UI/UX Design

A Guide to Design System

16 Oct 2020

6 mins read

Development
Development

One of the challenges as your product scales is you work towards providing a standardized experience to your users. Your users start to expect specific ways that your product will behave even as you add new features to it.

To ensure a standardized experience is maintained even when you have multiple designers or developers working on the product, there needs to be a standard process and guidelines followed. If a new designer joins your team and needs to work on a new feature, they can quickly understand the standard procedure and system and start delivering the experience expected by your users.

This is where Design System comes in to help you build the guideline that can be followed by developers and designers when creating the product.

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One of the common misconceptions is that the:

  • The Design System is only for designers – the Style Guide
  • The Design System is only for developers – the Pattern Code Library

As we will learn in this post – a Design System is much more than that and plays a significant role in streamlining communication between developers and designers.

What is a Design System?

How can we deliver intuitive feelings and brand identity awareness to users throughout the product? Consistent and connecting elements help users understand and feel they are using the same brand.

The Design System is a unique guideline that follows the brand or company design style. Also, it sets minimum rules to maintain brand identity. It contains visual design elements and a pattern library that provides the standard of components that designers and developers use while they design and develop the product respectively.

The main goal of having the Design System is to increase the efficiency of the project, bring in standardization and maintain brand identity.

Why is the Design System important?

As the product grows, more designers and developers are added to the team. As every new hire comes, new ideas, patterns, and typography come into play. This can create chaos, but the system is in place to help stop that chaos and confusion. It brings consistency and increases the speed of product development.

A Design System can be beneficial for any organization, big or small. However, building a Design System takes time & effort, so here are some benefits:

Consistency

When multiple designers work together on the same project or if a new designer is onboarded in the middle of the project, they may struggle to maintain consistency in the design. Therefore, standardized design elements and UI components are created, which can be used consistently and repetitively across the platform.

Scalability

Having a Design System helps the product scale effectively. With elements already approved, it is easy for the product design and development team to create new features and expand.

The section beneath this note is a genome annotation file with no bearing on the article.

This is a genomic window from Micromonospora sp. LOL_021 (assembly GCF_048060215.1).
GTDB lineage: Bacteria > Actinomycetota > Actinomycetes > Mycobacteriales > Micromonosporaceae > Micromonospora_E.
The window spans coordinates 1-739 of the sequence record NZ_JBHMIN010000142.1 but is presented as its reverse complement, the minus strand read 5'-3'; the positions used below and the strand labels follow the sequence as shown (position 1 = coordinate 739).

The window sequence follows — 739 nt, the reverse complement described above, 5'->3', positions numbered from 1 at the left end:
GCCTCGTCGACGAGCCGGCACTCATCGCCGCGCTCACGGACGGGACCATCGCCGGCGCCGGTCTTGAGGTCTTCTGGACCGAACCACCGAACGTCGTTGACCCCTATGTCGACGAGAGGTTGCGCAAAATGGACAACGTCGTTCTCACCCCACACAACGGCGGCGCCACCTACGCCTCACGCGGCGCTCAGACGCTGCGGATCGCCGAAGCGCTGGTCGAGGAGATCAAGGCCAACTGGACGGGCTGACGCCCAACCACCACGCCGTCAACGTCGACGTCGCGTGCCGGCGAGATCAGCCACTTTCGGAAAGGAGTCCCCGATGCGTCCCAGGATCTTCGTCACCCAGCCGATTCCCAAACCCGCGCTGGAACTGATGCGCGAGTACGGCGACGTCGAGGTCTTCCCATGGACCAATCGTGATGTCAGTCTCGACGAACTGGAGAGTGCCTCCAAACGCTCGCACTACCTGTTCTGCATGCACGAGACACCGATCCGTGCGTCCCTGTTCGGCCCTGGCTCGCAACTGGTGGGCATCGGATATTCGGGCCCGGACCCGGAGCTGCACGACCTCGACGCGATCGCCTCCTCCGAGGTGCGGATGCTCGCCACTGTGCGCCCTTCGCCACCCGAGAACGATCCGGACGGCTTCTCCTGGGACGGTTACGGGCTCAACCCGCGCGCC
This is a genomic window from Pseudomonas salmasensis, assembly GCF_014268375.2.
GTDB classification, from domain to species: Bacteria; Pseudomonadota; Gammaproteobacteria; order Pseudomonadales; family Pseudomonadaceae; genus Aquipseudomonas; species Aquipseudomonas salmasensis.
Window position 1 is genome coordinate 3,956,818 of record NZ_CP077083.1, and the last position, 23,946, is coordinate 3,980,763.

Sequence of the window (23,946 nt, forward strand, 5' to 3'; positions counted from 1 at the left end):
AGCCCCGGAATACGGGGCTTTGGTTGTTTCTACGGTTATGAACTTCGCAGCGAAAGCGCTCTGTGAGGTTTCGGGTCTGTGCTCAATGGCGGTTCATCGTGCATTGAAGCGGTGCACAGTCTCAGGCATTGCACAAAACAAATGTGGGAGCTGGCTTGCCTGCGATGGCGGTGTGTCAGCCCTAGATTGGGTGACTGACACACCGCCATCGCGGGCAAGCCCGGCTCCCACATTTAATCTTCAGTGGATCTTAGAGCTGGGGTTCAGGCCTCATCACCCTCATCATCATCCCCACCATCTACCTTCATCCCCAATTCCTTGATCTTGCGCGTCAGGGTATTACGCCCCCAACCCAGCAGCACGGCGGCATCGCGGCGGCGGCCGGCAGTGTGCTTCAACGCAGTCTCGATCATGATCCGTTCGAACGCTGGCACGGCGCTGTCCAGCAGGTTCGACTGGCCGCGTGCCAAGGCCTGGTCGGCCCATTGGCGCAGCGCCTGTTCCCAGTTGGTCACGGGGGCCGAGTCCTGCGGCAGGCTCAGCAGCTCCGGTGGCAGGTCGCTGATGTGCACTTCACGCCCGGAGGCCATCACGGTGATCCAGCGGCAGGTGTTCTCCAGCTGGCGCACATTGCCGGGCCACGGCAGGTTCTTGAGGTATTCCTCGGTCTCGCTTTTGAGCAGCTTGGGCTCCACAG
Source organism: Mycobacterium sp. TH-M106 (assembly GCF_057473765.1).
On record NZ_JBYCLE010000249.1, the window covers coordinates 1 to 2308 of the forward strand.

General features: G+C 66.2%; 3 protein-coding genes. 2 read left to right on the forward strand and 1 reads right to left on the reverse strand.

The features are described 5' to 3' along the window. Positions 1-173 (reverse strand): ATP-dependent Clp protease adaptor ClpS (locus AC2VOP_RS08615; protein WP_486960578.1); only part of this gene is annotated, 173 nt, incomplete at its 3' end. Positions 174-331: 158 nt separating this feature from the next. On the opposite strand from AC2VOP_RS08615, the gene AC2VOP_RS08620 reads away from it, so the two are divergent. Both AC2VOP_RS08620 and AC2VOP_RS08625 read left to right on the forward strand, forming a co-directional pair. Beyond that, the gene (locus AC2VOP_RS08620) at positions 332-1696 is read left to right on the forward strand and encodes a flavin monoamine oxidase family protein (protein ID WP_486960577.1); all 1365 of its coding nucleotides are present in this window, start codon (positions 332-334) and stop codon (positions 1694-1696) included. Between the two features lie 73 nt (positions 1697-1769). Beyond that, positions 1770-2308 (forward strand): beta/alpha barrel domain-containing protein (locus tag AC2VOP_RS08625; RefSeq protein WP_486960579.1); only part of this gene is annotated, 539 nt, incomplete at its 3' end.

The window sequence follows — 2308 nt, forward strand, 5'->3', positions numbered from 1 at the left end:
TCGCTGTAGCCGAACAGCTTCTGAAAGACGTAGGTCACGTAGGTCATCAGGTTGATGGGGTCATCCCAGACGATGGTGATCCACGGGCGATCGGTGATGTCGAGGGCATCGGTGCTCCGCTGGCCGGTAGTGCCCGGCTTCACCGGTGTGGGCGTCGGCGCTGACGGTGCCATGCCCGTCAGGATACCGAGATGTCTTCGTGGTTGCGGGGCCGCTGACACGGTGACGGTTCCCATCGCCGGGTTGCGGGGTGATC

Communication

The Design System acts as a single truth source that helps streamline communication between designers and developers.

Enhance User Experience

As an end-user of the product, the experience is very consistent throughout the product or products. As new features or products get launched, the user is already familiar with the product’s elements, patterns, and themes. This also helps reinforce the company’s brand – making it a double win!

What does a Design System Consist of?

Before creating the actual design system, designers should ask who will use it and how they will use it. Once they define the answer to those questions, they can start considering where to start for the design system and what to put in it.

Design Principle

Building solid design principles are the foundation for building a design system. It helps capture what good design means to the company and helps the team make meaningful decisions based on these principles.

Style Guide

Style Guide includes typography, icons, colors, spacing, illustrations, tone, and many more. Based on the style guide, users get a perspective of the brand. The Design System must define the standard on how to use each element. It should contain what to do and not do with elements and how to combine them so that designers can accurately deliver the desired product experience.

Accessibility Guidelines

The Design System should showcase the accessibility of the product. For example, it should be able to effectively define color contrast, keyboard focus and navigation, and screen readers. Learn more about accessibility guidelines here.

UI Kit

UI Kit consists of UI elements that are like LEGO blocks. They are built once and reused throughout the product by the designer to create their design. In the Design System, their functional behavior needs to be specified for the team to understand and use the elements effectively. In addition, they need to clearly state how the elements will look in different devices and screen sizes.

Master Control Library

Developers can use the UI Kit to add code and behavior to each UI element. This results in responsive and accessible code-based components which can be reusable throughout the platform. In addition, these components are tested for functionality and WCAG requirements(using a screen reader), bringing consistency and efficiency to the development team.

What’s Next

Idea Theorem™ is an award-winning design & development agency based in North America. Through our empathy-driven approach, we have crafted digital products that have positively impacted over 10 million users. Our mission is to shape the digital future by delivering exceptional experiences. Contact Us if you have any questions; we will gladly help you.

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